Jesus then said “The first Sunday after Easter is the Feast of Mercy, but there must also be acts of mercy, and I demand worship of My mercy through the solemn celebration of the Feast and through the veneration of the image which is painted. By means of this image I shall grant many graces to souls. It is to be a reminder of the demand of My mercy, because even the strongest faith is of no avail without works” (742).
On November 10, 1937, when St. Faustina’s superior showed her the first booklet ever published with the prayers she provided regarding devotion to The Divine Mercy, Jesus told her: “Already there are many souls who have been drawn to My love by this image. My mercy acts in souls through this work” (1379).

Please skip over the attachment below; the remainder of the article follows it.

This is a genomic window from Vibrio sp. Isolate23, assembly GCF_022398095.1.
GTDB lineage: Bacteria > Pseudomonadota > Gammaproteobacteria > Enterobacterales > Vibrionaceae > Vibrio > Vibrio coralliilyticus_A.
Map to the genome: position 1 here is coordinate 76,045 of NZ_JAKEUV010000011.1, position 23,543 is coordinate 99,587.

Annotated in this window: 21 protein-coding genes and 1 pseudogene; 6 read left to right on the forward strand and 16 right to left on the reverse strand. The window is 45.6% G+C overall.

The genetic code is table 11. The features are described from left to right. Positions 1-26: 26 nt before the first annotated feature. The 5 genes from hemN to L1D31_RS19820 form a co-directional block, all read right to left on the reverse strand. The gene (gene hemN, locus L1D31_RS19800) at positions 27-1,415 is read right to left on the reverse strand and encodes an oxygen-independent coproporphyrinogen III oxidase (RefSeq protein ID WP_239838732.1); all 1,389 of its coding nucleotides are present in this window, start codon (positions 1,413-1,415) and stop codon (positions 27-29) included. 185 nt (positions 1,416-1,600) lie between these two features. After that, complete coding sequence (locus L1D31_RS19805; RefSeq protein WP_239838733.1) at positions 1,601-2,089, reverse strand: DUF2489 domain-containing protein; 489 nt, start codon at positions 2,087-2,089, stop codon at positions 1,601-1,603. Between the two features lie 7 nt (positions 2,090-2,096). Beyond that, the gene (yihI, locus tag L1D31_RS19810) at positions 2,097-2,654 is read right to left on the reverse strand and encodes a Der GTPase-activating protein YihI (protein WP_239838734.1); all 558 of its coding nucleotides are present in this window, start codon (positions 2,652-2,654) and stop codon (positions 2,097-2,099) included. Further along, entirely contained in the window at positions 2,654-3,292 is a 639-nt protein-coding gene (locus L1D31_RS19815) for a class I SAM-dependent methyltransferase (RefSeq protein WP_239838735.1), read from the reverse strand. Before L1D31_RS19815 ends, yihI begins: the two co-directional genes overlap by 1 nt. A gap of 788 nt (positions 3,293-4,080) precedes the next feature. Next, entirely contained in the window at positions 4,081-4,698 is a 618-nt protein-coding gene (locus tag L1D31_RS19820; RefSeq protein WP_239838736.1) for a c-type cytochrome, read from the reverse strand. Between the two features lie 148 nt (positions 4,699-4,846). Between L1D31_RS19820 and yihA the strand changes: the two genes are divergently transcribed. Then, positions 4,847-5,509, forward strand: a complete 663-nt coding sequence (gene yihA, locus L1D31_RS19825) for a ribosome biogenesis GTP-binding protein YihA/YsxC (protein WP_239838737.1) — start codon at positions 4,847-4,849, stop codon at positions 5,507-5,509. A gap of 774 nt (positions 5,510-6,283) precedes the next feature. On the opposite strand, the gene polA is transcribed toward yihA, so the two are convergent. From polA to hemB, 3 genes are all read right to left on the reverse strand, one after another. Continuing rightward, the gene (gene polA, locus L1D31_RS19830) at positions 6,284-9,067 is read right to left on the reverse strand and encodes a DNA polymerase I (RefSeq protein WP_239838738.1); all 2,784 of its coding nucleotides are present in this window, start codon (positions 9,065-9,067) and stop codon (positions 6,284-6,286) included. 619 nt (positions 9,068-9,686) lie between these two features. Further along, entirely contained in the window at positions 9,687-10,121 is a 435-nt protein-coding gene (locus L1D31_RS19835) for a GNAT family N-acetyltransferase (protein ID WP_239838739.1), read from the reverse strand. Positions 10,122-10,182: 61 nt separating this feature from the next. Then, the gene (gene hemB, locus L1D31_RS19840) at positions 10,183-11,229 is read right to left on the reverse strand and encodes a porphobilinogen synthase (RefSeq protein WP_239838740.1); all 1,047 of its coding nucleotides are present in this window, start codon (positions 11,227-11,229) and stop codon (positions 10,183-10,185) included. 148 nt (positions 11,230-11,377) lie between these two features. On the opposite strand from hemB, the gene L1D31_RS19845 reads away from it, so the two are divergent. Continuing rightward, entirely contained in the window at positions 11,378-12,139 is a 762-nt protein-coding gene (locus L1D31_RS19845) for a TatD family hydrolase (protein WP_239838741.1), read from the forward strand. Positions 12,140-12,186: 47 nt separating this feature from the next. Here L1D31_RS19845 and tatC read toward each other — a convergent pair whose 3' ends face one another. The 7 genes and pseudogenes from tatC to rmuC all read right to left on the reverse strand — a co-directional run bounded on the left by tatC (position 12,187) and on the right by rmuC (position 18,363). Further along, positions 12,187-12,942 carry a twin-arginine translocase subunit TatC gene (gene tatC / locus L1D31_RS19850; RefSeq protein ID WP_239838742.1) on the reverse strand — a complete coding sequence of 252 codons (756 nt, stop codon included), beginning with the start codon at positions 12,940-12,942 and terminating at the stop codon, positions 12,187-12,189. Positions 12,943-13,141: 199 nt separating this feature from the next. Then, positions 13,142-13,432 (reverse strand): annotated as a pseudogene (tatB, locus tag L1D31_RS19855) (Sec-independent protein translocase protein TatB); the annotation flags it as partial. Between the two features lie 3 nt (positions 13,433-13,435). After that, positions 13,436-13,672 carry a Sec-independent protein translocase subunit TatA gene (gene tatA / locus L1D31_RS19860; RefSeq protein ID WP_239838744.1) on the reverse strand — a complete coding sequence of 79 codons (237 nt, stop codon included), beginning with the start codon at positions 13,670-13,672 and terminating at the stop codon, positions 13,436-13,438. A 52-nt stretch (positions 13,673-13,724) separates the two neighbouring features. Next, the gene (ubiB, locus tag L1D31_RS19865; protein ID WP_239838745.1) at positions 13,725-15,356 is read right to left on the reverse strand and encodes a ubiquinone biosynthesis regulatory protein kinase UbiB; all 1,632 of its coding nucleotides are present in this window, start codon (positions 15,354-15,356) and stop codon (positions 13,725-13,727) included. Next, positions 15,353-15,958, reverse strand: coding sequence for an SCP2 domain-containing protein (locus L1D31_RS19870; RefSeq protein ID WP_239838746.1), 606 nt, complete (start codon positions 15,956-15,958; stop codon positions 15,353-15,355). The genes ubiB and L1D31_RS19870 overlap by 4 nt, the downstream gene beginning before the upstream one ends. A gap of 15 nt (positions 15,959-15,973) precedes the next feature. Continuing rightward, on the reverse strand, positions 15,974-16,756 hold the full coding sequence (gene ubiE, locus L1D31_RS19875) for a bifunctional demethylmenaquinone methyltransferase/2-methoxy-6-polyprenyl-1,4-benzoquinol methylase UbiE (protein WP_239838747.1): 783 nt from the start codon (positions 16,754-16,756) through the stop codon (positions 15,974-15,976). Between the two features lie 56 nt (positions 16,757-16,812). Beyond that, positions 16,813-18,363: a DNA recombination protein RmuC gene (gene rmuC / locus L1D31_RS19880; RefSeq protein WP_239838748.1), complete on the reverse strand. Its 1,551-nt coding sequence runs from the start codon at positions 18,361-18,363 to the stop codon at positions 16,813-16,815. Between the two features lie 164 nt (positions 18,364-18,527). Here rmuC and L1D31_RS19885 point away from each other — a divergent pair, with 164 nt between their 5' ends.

Saint Faustina wrote: Today I saw the glory of God which flows from the image. Many souls are receiving graces, although they do not speak of it openly. Even though it has met up with all sorts of vicissitudes, God is receiving glory because of it; and the efforts of satan and of evil men are shattered and come to naught. In spite of satan’s anger, The Divine Mercy will triumph over the whole world and be worshipped by all souls (1789).
Saint Faustina died on October 5, 1938 and in the years following, images of the Divine Mercy were distributed on prayer cards, just in time to meet the needs of the citizens of war torn Poland who were being persecuted by the German occupation in World War II.